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Friday, September 18, 2015

NWF: Next Wave Fashion

Victor Wilde's designs in action during opening night of COLLAPSE. Photo: Mike Benigno

by Chris Tyler

New York Fashion Week might be over, but things are just heating up for this year’s Next Wave Festival. From Willi Smith’s work with Bill T. Jones/Arnie Zane Dance Company in ‘89’s Secret Pastures (for which Keith Haring designed sets), to the custom Pina Prada bags at the Two Cigarettes in the Dark opening in ‘94, Next Wave artists have a long (and stylish!) history of attracting visionary talent from the fashion world… and 2015 proves no exception.

COLLAPSE star Timur Bekbosunov with costume 
designer Victor Wilde. Photo: Michael Bezjian
For instance, Timur and the Dime Museum’s rebellious requiem COLLAPSE, at the BAM Fisher through Saturday, features frontman Timur Bekbosunov sporting an intricately outré wardrobe designed by Bohemian Society-founder Victor Wilde. An emerging staple of international progressive fashion, Wilde’s signature post-punk couture has been seen everywhere from Tokyo Fashion Week to MTV. Smart, emotional, and reflective of a realm just beyond our earthly purview, Wilde’s designs provide an ideal complement to COLLAPSE’s grungy apocalyptic soundscape.

The following week, dancers from Finnish-born, Stockholm-based choreographer Kenneth Kvarnström’s company take the Fisher stage in TAPE sporting costumes designed by Swedish designer Astrid Olsson of By the number. Olsson—a former dancer—celebrates collaboration between the fashion and performance worlds. In a recent interview with International Habit, she notes “I believe [fashion designers] can bring a fresh approach [to dance], because when you’ve lived and worked in a world where you know exactly what is required, how much and how little, you eventually adapt to it. I don’t have the same respect for tradition. That can be liberating.”

TAPE dancers in Olsson's roomy trousers. Each pair is made with over six meters of fabric!
Photo: Mats Backer
Ustatshakirt Plus member Makhabat.
In October, Seán Curran Company's Dream'd in a Dream comes to the Harvey Theater with the electrifying Kyrgyz folk music ensemble Ustatshakirt Plus—and so do the band’s traditional Kyrgyz garments. Sure, you might not spot these traipsing down the runway at NYFW anytime soon...but the embroidered detail on these garments is so glorious we’d feel remiss not including an example here.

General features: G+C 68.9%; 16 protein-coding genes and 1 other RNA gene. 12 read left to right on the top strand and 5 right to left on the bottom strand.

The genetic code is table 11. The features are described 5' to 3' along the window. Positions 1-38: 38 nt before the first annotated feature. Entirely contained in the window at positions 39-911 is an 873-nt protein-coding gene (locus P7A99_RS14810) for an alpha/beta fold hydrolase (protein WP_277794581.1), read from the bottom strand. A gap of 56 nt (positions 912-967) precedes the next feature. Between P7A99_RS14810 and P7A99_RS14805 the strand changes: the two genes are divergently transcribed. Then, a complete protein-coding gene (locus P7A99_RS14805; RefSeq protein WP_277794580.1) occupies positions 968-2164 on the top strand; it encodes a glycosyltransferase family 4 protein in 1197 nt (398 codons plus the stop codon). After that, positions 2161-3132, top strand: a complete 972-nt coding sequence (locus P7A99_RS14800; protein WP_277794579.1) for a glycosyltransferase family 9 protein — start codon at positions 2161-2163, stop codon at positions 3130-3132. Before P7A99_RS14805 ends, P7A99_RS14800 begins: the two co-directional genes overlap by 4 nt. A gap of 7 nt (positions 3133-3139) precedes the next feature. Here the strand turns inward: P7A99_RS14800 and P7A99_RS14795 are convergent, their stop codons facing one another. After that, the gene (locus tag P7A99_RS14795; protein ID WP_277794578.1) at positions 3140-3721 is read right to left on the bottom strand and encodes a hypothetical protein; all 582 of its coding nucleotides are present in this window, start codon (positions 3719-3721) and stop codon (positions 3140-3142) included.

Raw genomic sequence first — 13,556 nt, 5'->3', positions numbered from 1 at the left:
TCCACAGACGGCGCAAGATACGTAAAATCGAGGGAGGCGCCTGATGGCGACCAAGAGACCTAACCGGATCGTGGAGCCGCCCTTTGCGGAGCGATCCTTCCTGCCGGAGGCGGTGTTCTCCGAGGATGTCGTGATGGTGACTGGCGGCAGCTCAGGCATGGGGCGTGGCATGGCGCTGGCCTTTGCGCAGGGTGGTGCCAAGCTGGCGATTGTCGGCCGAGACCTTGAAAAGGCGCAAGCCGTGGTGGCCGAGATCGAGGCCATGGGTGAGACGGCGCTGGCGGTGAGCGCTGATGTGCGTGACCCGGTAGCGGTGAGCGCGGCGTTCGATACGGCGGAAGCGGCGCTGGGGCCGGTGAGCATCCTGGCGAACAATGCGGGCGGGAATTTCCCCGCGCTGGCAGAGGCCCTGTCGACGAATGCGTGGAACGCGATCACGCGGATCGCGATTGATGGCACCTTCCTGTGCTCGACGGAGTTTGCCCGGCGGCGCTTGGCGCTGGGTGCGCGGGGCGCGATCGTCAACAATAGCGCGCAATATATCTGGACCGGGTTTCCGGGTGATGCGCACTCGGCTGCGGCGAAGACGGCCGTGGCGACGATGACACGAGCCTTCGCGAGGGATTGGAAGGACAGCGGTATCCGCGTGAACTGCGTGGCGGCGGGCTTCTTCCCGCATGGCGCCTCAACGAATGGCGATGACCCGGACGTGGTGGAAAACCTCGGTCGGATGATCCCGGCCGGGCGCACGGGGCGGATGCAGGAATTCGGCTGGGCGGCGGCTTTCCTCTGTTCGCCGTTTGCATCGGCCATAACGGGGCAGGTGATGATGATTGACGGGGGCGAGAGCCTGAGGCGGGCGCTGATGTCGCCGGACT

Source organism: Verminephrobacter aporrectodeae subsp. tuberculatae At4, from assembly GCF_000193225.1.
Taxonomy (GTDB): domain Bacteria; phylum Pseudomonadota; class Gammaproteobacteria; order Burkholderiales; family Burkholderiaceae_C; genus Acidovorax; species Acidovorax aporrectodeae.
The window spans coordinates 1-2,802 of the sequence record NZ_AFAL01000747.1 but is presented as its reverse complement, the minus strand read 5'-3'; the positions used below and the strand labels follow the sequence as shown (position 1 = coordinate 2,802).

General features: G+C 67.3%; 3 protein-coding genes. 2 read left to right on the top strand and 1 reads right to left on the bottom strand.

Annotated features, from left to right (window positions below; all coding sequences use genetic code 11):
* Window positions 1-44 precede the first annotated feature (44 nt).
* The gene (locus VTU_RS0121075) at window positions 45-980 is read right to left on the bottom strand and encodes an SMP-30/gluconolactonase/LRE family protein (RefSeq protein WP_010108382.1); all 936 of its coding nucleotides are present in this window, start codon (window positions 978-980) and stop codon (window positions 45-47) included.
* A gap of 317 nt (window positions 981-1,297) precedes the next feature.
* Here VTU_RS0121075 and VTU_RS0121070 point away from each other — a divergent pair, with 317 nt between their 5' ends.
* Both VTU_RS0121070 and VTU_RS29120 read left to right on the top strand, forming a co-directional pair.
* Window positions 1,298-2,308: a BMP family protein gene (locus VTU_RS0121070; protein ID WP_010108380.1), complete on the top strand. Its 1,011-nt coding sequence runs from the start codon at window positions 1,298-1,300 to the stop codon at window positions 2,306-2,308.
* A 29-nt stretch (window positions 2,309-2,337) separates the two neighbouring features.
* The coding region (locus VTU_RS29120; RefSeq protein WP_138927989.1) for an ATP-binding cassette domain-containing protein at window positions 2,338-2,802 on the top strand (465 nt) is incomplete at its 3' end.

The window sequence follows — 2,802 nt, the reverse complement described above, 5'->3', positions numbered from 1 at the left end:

When the much-anticipated Hagoromo arrives at the Harvey Theater on November 5, audiences will be treated to a parade of bold designs by Belgian icon Dries Van Noten. One of fashion’s few remaining independent designers, the Antwerp-based Van Noten is a bit of an anomaly in the industry—eschewing standard practices like advertising and the creation of pre-collections. In a recent interview with Anja Aronowsky Cronberg for Vestoj, he notes “the most important thing to me is that my work is creative. I want to put all my energy and enthusiasm into colors, fabrics – things like that. I don’t automatically think about whether it will sell well or if I’ll earn a lot of money.”

Van Noten's sketches for Hagoromo.

And no 2015 Next Wave fashion profile would be complete without mentioning the thoroughly modern Andrew Ondrejcak—whose vivid re-imagining of the 17th-century court masque, YOU US WE ALL, comes to the Harvey Theater November 11 to 14. One of the most sought-after production designers in the fashion industry, writer/director/designer Ondrejcak has worked with Vogue, Wallpaper, Italian Vogue, and W, among others. He is art director for Vivienne Westwood’s Paris fashion shows and also designed one of the new venues for the most recent iteration of New York Fashion Week. Ondrejcak’s exacting but imaginative eye endows his work with impeccable flair, channeling the frenetic energy of the international runway with poetic aplomb.


The courtly splendor of YOU US WE ALL. Photo: Hans Stockmans

Chris Tyler is a Brooklyn-based performing artist and BAM's Content Marketing Assistant.

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